Diamonds are hardly the first investment you’d consider in a recession. About half of all diamonds sold end up adorning US consumers, and they’re not spending right now.
But that shouldn’t necessarily put you off. As Garry White notes in The Telegraph, while demand may have dropped off, supply is tight and getting tighter. “There have been no major diamond discoveries since the 1990s,” he notes. What’s more, it’s getting progressively harder to dig diamonds out of existing mines – in short, the easiest gems have already been snaffled up.
Then there’s China. The country is still growing at around 8% a year – if the numbers are to be believed – and that means swathes of Chinese people are getting wealthier and will continue to do so. And they want our food, cars and luxuries. As a result, Rio Tinto has quietly started to resurrect plans to expand mines in Australia and Canada before demand picks up strongly and leaves the firm short of stones. It’s not alone in seeing opportunities. De Beers’ mines in Botswana are operating at around 80% of potential, chief executive Sheila Karma tells the FT.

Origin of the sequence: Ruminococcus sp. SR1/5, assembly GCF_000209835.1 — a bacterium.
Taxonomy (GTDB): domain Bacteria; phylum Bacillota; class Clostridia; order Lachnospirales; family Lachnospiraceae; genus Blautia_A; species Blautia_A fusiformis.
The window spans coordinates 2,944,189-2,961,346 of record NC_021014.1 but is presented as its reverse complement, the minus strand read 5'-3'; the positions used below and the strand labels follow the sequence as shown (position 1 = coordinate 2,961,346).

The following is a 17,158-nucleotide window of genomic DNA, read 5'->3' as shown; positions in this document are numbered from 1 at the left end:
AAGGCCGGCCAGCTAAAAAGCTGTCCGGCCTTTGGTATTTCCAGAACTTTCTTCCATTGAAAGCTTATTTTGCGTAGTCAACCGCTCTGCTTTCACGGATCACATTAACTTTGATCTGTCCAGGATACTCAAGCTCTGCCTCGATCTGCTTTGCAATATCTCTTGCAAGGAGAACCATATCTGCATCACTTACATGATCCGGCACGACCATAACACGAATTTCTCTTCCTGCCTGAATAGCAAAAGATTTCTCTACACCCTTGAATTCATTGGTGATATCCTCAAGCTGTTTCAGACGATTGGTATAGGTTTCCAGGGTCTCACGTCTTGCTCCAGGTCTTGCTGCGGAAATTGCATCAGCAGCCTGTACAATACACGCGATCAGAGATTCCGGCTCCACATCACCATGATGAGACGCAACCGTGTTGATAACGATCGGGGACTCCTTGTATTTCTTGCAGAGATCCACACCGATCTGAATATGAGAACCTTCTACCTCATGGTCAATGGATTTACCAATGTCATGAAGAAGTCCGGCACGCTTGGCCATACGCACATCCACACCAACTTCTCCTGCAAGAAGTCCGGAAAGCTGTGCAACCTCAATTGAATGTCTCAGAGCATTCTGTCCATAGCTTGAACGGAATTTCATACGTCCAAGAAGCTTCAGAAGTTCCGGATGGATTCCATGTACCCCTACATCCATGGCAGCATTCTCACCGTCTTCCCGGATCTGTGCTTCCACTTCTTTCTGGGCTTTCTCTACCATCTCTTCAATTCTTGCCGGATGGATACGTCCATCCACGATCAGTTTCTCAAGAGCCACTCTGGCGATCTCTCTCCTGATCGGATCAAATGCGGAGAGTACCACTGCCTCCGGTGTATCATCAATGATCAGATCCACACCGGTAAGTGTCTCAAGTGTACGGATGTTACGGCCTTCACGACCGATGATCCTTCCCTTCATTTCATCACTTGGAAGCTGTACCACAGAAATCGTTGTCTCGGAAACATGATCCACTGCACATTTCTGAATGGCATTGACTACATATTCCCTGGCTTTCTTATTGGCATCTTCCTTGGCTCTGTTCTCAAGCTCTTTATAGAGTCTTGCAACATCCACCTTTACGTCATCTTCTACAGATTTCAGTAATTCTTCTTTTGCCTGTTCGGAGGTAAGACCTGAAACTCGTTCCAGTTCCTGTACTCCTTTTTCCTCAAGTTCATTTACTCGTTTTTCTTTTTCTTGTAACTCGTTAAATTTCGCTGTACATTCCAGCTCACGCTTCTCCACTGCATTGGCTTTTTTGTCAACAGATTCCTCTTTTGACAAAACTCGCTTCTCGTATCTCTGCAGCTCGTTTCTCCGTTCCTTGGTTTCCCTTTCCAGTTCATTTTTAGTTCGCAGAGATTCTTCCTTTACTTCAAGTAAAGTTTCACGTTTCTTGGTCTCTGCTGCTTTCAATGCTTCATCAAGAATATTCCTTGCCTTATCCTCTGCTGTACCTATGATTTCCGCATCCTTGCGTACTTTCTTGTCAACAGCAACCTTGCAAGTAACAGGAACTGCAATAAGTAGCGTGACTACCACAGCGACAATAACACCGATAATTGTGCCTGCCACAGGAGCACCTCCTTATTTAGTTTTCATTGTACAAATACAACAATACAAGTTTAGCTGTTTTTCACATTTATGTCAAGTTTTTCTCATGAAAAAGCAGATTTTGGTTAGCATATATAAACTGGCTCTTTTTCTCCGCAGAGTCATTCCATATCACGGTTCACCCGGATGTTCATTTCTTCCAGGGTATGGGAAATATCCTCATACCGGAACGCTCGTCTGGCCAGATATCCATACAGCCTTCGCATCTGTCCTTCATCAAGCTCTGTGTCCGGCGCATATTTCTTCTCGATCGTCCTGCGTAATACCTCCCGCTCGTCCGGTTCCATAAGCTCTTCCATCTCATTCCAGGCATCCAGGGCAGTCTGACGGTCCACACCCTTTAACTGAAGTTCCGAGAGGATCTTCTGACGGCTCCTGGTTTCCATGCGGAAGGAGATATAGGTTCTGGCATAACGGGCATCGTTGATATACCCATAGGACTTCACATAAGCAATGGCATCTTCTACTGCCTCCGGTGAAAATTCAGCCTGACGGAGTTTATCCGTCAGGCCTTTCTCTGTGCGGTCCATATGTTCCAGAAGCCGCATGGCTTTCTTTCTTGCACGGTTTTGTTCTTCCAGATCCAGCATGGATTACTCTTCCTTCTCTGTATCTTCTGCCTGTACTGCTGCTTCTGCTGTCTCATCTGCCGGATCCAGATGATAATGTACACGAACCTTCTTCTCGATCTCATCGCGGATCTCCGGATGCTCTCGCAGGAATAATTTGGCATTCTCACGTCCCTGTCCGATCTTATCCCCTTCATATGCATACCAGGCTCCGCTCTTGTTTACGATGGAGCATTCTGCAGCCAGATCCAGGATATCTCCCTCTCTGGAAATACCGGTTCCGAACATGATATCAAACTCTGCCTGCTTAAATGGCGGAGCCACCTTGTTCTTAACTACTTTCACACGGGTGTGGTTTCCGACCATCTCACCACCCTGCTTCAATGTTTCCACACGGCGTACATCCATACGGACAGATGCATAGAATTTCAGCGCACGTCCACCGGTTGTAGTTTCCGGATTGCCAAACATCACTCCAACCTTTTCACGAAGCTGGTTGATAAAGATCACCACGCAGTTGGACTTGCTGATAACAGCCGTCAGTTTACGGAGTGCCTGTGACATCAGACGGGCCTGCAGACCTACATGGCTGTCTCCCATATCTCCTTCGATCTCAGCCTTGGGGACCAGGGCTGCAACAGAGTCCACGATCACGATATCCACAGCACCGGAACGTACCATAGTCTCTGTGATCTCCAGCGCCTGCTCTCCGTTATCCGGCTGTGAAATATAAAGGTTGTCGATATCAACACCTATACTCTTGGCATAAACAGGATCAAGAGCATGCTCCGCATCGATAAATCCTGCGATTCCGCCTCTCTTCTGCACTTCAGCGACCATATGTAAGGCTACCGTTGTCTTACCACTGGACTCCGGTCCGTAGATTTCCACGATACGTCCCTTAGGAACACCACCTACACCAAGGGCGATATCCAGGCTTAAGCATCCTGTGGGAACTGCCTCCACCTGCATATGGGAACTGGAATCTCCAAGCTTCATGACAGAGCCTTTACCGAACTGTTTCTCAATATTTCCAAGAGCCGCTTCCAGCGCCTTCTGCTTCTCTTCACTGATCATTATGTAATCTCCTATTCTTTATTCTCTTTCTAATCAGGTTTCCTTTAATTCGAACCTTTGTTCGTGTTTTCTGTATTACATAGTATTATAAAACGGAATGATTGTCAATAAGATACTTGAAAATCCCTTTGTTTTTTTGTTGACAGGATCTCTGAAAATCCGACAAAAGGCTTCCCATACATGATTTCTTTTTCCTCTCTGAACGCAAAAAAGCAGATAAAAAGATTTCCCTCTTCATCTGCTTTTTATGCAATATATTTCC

The market is not without risks. Alrosa, the firm that accounts for 97% of Russian production, could flood the market with existing stocks to raise cash. And a double dip recession would see consumers all over the world snap their wallets and purses shut.
However, says White, “prices are near a bottom” for flat cut diamonds while rough diamond prices are starting a tentative recovery. So a firm such as Petra Diamonds (Aim: PDL) which recently dug up one of the world’s largest diamonds in South Africa, could be worth tucking away. Just don’t sell all the family silver to fund the purchase – short-term volatility for this type of stock can be very high.